Nexium delayed-release oral suspension

Pronunciation

Generic Name: esomeprazole (ES-oh-MEP-ra-zole)
Brand Name: Nexium

Nexium delayed-release oral suspension is used for:

Treating heartburn or irritation of the esophagus caused by gastroesophageal reflux disease (GERD). It may also be used to prevent stomach ulcers caused by nonsteroidal anti-inflammatory drugs (NSAIDs). It may also be used with certain antibiotics to treat ulcers of the small intestine and to prevent them from coming back. It may also be used to treat conditions that cause your body to make too much stomach acid (eg, Zollinger-Ellison syndrome). It may also be used for other conditions as determined by your doctor.

Nexium delayed-release oral suspension is a proton pump inhibitor (PPI). It works by decreasing the amount of acid produced in the stomach.

Do NOT use Nexium delayed-release oral suspension if:

  • you are allergic to any ingredient in Nexium delayed-release oral suspension or to any similar medicine (eg, omeprazole)
  • you are taking clopidogrel, dasatinib, certain HIV protease inhibitors (eg, atazanavir, nelfinavir), rifampin, rilpivirine, or St. John's wort

Contact your doctor or health care provider right away if any of these apply to you.

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Before using Nexium delayed-release oral suspension:

Some medical conditions may interact with Nexium delayed-release oral suspension. Tell your doctor or pharmacist if you have any medical conditions, especially if any of the following apply to you:

  • if you are pregnant, planning to become pregnant, or are breast-feeding
  • if you are taking any prescription or nonprescription medicine, herbal preparation, or dietary supplement
  • if you have allergies to medicines, foods, or other substances
  • if you have low blood potassium or magnesium levels, liver problems, or stomach or bowel cancer
  • if you have osteoporosis (weak bones), a family history of osteoporosis, or other risk factors of osteoporosis (eg, smoking, poor nutrition)

Some MEDICINES MAY INTERACT with Nexium delayed-release oral suspension. Tell your health care provider if you are taking any other medicines, especially any of the following:

  • Diuretics (eg, furosemide, hydrochlorothiazide) because the risk of low blood magnesium levels may be increased
  • Voriconazole because it may increase the risk of Nexium delayed-release oral suspension's side effects
  • Ginkgo biloba, rifampin, or St. John's wort because they may decrease Nexium delayed-release oral suspension's effectiveness
  • Anticoagulants (eg, warfarin), cilostazol, diazepam, digoxin, methotrexate, saquinavir, or tacrolimus because the risk of their side effects may be increased by Nexium delayed-release oral suspension
  • Azole antifungals (eg, ketoconazole), clopidogrel, HIV protease inhibitors (eg, atazanavir, nelfinavir), iron, mycophenolate, rilpivirine, or tyrosine kinase inhibitors (eg, dasatinib, erlotinib) because their effectiveness may be decreased by Nexium delayed-release oral suspension

This may not be a complete list of all interactions that may occur. Ask your health care provider if Nexium delayed-release oral suspension may interact with other medicines that you take. Check with your health care provider before you start, stop, or change the dose of any medicine.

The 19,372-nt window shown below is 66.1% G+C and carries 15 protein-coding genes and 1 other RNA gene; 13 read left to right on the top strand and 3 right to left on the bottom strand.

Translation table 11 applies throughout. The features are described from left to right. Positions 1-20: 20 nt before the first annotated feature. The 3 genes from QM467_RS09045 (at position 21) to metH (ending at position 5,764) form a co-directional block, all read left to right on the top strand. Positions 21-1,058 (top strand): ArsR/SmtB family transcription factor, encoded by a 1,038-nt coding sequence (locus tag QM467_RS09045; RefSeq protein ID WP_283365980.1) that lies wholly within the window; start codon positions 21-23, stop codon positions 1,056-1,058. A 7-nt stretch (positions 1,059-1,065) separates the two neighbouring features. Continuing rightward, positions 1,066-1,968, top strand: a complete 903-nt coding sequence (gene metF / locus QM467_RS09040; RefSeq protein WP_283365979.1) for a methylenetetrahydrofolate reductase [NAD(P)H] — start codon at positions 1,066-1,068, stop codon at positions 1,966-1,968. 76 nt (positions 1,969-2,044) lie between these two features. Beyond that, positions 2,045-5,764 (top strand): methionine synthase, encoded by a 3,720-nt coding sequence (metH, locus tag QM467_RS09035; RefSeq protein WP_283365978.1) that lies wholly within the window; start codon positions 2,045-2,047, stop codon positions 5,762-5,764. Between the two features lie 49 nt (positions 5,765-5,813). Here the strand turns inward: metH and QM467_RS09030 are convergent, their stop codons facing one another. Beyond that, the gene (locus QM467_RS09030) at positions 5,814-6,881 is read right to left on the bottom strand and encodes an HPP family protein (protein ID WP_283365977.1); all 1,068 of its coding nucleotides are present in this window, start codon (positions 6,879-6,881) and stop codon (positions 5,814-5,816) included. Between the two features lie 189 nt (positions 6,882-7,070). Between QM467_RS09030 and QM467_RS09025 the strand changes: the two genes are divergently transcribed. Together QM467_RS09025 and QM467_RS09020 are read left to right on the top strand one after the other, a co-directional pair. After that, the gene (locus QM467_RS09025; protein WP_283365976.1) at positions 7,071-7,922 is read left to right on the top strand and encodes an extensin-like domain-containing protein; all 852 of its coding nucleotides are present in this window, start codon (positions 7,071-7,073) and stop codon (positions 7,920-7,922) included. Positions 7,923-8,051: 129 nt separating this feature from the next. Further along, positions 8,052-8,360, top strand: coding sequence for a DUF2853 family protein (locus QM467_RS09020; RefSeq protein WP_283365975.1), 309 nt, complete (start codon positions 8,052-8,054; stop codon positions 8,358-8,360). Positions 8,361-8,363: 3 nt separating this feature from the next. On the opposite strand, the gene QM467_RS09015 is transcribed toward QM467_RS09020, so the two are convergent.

How to use Nexium delayed-release oral suspension:

Use Nexium delayed-release oral suspension as directed by your doctor. Check the label on the medicine for exact dosing instructions.

  • An extra patient leaflet with detailed instructions for use is available with Nexium delayed-release oral suspension. Talk to your pharmacist if you have questions about this information.
  • Take Nexium delayed-release oral suspension by mouth on an empty stomach at least 1 hour before a meal.
  • You will need to mix Nexium delayed-release oral suspension in a small amount of water before taking your dose. You should use an oral syringe to measure the amount of water needed to mix your dose. Ask your pharmacist for an oral syringe. The recommended amount of water for the mixing of each dose is as follows:
    • If your dose of Nexium delayed-release oral suspension is 2.5 or 5 mg, add 1 teaspoon (5 mL) of water to a container.
    • If your dose of Nexium delayed-release oral suspension is 10, 20, or 40 mg, add 1 tablespoon (15 mL) of water to a container
  • Tear open the medicine packet and add the contents of the packet to the container. Stir well. Allow the mixture to thicken for 2 to 3 minutes. Stir again. Drink the mixture within 30 minutes. If it is not used within 30 minutes, throw away this dose and mix a new dose. If any medicine remains in the glass after drinking, add more water. Stir and then drink right away.
  • If the patient is taking Nexium delayed-release oral suspension through a nasogastric (NG) tube or gastric tube, follow the instructions for use in the extra patient leaflet.
  • If your doctor has instructed you to use more than 1 packet for your dose, follow the mixing instructions provided by your doctor or pharmacist.
  • You may take antacids while you are using Nexium delayed-release oral suspension if you are directed to do so by your doctor.
  • Continue to take Nexium delayed-release oral suspension even if you feel well. Do not miss any doses.
  • If you miss a dose of Nexium delayed-release oral suspension, take it as soon as possible. If it is almost time for your next dose, skip the missed dose and go back to your regular dosing schedule. Do not take 2 doses at once.

Ask your health care provider any questions you may have about how to use Nexium delayed-release oral suspension.

Important safety information:

  • Nexium delayed-release oral suspension may cause drowsiness or dizziness. These effects may be worse if you take it with alcohol or certain medicines. Use Nexium delayed-release oral suspension with caution. Do not drive or perform other possibly unsafe tasks until you know how you react to it.
  • Do not change your dose or stop taking Nexium delayed-release oral suspension without checking with your doctor.